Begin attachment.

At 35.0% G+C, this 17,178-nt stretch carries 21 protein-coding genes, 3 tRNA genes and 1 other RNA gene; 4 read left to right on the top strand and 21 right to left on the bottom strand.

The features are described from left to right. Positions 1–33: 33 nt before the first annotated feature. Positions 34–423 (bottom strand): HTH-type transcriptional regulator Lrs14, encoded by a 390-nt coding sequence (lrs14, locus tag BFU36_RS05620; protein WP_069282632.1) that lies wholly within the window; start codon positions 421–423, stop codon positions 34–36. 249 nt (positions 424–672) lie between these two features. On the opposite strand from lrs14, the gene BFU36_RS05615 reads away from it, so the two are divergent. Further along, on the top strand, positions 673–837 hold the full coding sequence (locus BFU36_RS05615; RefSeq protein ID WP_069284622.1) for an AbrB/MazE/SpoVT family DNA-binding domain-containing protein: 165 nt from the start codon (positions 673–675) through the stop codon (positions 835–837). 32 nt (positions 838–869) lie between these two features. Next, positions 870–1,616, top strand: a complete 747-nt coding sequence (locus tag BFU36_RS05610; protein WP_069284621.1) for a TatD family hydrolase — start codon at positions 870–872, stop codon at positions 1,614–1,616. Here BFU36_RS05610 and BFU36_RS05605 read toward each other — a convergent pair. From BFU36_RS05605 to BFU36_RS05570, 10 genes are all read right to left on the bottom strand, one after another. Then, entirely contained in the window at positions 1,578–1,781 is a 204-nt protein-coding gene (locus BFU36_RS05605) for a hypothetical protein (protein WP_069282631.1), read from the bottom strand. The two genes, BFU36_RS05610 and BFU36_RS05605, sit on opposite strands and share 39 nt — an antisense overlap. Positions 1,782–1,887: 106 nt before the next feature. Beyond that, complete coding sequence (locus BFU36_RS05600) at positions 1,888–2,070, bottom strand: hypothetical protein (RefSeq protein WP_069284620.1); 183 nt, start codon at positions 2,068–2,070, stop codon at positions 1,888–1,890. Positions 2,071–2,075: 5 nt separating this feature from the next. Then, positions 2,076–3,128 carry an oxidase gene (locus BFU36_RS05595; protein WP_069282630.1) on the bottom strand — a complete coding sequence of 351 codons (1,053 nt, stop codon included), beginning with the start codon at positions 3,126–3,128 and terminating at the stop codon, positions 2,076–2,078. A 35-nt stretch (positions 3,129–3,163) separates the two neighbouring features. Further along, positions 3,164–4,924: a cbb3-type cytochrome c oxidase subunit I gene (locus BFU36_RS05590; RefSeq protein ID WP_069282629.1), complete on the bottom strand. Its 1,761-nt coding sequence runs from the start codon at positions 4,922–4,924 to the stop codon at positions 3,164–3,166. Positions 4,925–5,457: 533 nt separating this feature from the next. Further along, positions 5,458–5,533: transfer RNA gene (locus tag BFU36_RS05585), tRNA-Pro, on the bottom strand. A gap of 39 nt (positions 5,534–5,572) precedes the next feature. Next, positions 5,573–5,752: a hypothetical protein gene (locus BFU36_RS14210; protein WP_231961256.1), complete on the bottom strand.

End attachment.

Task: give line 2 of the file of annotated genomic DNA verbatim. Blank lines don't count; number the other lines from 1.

The features are described from left to right. Positions 1–33: 33 nt before the first annotated feature. Positions 34–423 (bottom strand): HTH-type transcriptional regulator Lrs14, encoded by a 390-nt coding sequence (lrs14, locus tag BFU36_RS05620; protein WP_069282632.1) that lies wholly within the window; start codon positions 421–423, stop codon positions 34–36. 249 nt (positions 424–672) lie between these two features. On the opposite strand from lrs14, the gene BFU36_RS05615 reads away from it, so the two are divergent. Further along, on the top strand, positions 673–837 hold the full coding sequence (locus BFU36_RS05615; RefSeq protein ID WP_069284622.1) for an AbrB/MazE/SpoVT family DNA-binding domain-containing protein: 165 nt from the start codon (positions 673–675) through the stop codon (positions 835–837). 32 nt (positions 838–869) lie between these two features. Next, positions 870–1,616, top strand: a complete 747-nt coding sequence (locus tag BFU36_RS05610; protein WP_069284621.1) for a TatD family hydrolase — start codon at positions 870–872, stop codon at positions 1,614–1,616. Here BFU36_RS05610 and BFU36_RS05605 read toward each other — a convergent pair. From BFU36_RS05605 to BFU36_RS05570, 10 genes are all read right to left on the bottom strand, one after another. Then, entirely contained in the window at positions 1,578–1,781 is a 204-nt protein-coding gene (locus BFU36_RS05605) for a hypothetical protein (protein WP_069282631.1), read from the bottom strand. The two genes, BFU36_RS05610 and BFU36_RS05605, sit on opposite strands and share 39 nt — an antisense overlap. Positions 1,782–1,887: 106 nt before the next feature. Beyond that, complete coding sequence (locus BFU36_RS05600) at positions 1,888–2,070, bottom strand: hypothetical protein (RefSeq protein WP_069284620.1); 183 nt, start codon at positions 2,068–2,070, stop codon at positions 1,888–1,890. Positions 2,071–2,075: 5 nt separating this feature from the next. Then, positions 2,076–3,128 carry an oxidase gene (locus BFU36_RS05595; protein WP_069282630.1) on the bottom strand — a complete coding sequence of 351 codons (1,053 nt, stop codon included), beginning with the start codon at positions 3,126–3,128 and terminating at the stop codon, positions 2,076–2,078. A 35-nt stretch (positions 3,129–3,163) separates the two neighbouring features. Further along, positions 3,164–4,924: a cbb3-type cytochrome c oxidase subunit I gene (locus BFU36_RS05590; RefSeq protein ID WP_069282629.1), complete on the bottom strand. Its 1,761-nt coding sequence runs from the start codon at positions 4,922–4,924 to the stop codon at positions 3,164–3,166. Positions 4,925–5,457: 533 nt separating this feature from the next. Further along, positions 5,458–5,533: transfer RNA gene (locus tag BFU36_RS05585), tRNA-Pro, on the bottom strand. A gap of 39 nt (positions 5,534–5,572) precedes the next feature. Next, positions 5,573–5,752: a hypothetical protein gene (locus BFU36_RS14210; protein WP_231961256.1), complete on the bottom strand.